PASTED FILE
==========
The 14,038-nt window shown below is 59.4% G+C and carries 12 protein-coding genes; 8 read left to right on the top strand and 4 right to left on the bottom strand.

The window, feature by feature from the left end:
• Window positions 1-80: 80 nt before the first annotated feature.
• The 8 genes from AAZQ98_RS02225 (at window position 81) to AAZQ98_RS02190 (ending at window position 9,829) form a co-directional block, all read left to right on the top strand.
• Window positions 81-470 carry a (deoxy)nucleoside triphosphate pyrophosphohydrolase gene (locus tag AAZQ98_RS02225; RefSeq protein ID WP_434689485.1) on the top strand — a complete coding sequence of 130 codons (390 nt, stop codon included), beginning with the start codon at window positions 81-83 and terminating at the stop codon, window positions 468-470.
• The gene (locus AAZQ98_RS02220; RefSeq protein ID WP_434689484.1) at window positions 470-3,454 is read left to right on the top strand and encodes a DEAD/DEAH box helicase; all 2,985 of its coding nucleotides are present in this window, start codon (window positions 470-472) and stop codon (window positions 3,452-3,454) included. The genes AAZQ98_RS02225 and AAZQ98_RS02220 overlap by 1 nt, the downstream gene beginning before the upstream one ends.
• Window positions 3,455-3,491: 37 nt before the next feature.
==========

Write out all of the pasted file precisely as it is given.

The 14,038-nt window shown below is 59.4% G+C and carries 12 protein-coding genes; 8 read left to right on the top strand and 4 right to left on the bottom strand.

The window, feature by feature from the left end:
• Window positions 1-80: 80 nt before the first annotated feature.
• The 8 genes from AAZQ98_RS02225 (at window position 81) to AAZQ98_RS02190 (ending at window position 9,829) form a co-directional block, all read left to right on the top strand.
• Window positions 81-470 carry a (deoxy)nucleoside triphosphate pyrophosphohydrolase gene (locus tag AAZQ98_RS02225; RefSeq protein ID WP_434689485.1) on the top strand — a complete coding sequence of 130 codons (390 nt, stop codon included), beginning with the start codon at window positions 81-83 and terminating at the stop codon, window positions 468-470.
• The gene (locus AAZQ98_RS02220; RefSeq protein ID WP_434689484.1) at window positions 470-3,454 is read left to right on the top strand and encodes a DEAD/DEAH box helicase; all 2,985 of its coding nucleotides are present in this window, start codon (window positions 470-472) and stop codon (window positions 3,452-3,454) included. The genes AAZQ98_RS02225 and AAZQ98_RS02220 overlap by 1 nt, the downstream gene beginning before the upstream one ends.
• Window positions 3,455-3,491: 37 nt before the next feature.